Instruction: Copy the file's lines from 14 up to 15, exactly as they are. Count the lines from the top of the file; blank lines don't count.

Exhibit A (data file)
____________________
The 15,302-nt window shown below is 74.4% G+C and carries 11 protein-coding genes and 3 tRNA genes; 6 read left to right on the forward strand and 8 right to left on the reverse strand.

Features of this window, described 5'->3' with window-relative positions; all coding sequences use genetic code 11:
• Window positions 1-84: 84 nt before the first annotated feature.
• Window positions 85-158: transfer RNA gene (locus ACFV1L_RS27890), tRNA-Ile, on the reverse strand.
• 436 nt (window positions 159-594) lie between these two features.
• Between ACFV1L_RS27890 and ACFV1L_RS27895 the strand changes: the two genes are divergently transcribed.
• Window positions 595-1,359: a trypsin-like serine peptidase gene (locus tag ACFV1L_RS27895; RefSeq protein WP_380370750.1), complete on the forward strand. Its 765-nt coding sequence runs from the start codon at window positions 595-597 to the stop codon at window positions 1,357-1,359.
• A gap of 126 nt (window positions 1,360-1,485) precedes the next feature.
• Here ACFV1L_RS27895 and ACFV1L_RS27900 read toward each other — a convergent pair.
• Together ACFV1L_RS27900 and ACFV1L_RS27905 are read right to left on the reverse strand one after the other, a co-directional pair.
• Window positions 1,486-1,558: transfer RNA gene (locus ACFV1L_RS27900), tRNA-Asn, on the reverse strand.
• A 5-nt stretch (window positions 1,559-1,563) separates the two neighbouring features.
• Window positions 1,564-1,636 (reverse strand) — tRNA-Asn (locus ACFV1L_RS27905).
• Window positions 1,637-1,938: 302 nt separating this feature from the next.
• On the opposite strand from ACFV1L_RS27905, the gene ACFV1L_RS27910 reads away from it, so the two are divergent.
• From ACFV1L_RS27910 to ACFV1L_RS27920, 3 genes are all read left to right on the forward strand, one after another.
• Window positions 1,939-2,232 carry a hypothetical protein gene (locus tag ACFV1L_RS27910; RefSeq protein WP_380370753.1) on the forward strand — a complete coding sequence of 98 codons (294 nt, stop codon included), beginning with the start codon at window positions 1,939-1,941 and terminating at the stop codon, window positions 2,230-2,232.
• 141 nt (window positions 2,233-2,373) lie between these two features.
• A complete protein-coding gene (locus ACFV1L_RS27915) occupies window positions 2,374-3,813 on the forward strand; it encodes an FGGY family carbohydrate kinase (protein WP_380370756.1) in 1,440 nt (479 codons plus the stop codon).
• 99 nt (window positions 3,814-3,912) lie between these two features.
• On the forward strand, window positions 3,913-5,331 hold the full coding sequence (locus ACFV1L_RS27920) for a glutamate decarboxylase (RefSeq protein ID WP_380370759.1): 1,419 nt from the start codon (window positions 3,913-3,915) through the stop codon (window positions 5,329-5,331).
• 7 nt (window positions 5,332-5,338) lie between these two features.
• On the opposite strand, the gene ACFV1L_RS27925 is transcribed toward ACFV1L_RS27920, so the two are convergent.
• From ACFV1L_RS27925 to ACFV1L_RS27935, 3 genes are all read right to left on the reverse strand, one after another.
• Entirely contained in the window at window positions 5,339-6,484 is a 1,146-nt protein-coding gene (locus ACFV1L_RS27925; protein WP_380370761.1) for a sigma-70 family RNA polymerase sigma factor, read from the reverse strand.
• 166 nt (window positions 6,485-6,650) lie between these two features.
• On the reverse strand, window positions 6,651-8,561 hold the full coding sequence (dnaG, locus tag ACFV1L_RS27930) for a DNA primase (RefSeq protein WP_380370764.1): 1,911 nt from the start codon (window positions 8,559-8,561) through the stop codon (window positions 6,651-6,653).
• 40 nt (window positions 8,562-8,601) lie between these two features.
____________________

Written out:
• Window positions 1,637-1,938: 302 nt separating this feature from the next.
• On the opposite strand from ACFV1L_RS27905, the gene ACFV1L_RS27910 reads away from it, so the two are divergent.